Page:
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Offline Devonian  
#1 Posted : 14 August 2019 18:24:11(UTC)
Devonian

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"In a 52-48 referendum this would be unfinished business by a long way"
Nigel Farage, Daily Mirror, 16/5/2016
"I think the mistake the government made - led by Theresa May - from the start was to try and claim that a country that had voted 17 million to leave the EU, 16 million to stay, wanted a 100% Brexit"
Osborne, 22/12/18.

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Online Bertwhistle  
#2 Posted : 14 August 2019 20:25:24(UTC)
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A quote from the article:


Microplastics are defined as those particles below 5mm in size.


Is that right? Half a cm? 

Bertie, Itchen Valley.
Remember Finlake!
Online Bugglesgate  
#3 Posted : 14 August 2019 20:56:11(UTC)
Bugglesgate

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Originally Posted by: Bertwhistle Go to Quoted Post


A quote from the article:


Microplastics are defined as those particles below 5mm in size.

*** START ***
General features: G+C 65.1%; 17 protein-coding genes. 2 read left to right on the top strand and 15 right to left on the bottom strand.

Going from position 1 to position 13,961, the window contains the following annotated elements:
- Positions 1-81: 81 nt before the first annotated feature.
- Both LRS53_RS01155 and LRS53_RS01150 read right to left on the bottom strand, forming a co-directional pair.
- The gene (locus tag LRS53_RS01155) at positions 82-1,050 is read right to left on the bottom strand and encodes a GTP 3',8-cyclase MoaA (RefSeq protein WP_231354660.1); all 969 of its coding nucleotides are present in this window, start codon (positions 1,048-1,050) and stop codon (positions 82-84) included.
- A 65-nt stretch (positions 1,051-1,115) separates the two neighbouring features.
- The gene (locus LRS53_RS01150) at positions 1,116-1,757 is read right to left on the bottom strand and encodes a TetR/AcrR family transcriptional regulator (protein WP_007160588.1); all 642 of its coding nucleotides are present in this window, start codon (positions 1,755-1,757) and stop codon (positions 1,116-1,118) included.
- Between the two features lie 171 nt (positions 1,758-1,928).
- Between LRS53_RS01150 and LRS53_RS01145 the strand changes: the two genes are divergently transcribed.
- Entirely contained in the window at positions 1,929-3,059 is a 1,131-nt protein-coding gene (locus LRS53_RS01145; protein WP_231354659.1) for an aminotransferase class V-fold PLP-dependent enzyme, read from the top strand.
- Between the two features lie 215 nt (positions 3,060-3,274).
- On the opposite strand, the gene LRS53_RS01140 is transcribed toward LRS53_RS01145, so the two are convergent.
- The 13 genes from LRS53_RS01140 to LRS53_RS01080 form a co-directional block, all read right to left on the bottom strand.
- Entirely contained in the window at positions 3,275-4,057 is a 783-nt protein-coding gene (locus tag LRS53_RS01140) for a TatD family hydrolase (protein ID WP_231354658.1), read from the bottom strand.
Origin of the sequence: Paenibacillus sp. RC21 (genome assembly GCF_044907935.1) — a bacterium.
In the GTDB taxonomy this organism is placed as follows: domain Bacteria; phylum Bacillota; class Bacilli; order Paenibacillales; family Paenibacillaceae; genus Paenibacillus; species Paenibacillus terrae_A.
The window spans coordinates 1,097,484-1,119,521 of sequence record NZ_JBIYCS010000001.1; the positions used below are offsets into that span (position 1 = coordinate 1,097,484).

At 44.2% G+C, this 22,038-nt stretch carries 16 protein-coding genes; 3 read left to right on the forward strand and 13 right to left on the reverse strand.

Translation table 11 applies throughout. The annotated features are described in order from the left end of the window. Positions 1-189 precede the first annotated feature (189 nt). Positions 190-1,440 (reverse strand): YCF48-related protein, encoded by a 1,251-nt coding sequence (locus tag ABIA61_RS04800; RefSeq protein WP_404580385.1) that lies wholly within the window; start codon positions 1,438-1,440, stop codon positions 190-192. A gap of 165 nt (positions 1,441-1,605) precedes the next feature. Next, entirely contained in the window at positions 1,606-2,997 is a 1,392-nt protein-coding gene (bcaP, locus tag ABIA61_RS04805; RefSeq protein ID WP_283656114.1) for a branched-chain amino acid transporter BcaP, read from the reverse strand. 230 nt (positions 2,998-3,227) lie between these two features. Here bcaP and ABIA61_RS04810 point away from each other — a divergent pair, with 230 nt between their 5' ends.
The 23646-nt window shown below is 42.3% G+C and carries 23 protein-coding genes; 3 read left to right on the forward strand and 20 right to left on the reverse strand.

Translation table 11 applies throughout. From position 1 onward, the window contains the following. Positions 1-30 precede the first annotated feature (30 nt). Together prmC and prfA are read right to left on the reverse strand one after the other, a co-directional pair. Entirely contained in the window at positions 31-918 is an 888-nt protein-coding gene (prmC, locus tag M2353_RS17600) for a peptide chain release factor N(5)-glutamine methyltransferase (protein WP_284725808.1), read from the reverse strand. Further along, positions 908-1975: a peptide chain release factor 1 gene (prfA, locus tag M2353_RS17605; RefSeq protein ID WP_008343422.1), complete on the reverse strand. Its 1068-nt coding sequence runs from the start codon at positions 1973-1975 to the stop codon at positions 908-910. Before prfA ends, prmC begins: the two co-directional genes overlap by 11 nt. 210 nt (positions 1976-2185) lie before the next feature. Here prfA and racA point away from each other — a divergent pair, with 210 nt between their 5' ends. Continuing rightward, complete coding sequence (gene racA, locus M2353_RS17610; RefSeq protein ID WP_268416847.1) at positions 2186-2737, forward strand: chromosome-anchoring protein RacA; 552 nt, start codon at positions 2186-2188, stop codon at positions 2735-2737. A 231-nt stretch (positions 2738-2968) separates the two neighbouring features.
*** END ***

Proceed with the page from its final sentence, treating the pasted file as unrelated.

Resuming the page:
Is that right? Half a cm? 



 


Apparently :-


Microplastics are not a specific kind of plastic, but rather any type of plastic fragment that is less than 5 mm in length according to the U.S. National Oceanic and Atmospheric Administration (NOAA).[2][3]


 


REF: https://en.wikipedia.org/wiki/Microplastics


 


 


 

Chris
Between Newbury and Basingstoke
"When they are giving you their all, some stagger and fall, after all it's not easy banging your heart against some mad buggers wall"
Online Bertwhistle  
#4 Posted : 15 August 2019 10:34:06(UTC)
Bertwhistle

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Originally Posted by: Bugglesgate Go to Quoted Post


 


 


Apparently :-


Microplastics are not a specific kind of plastic, but rather any type of plastic fragment that is less than 5 mm in length according to the U.S. National Oceanic and Atmospheric Administration (NOAA).[2][3]


 


REF: https://en.wikipedia.org/wiki/Microplastics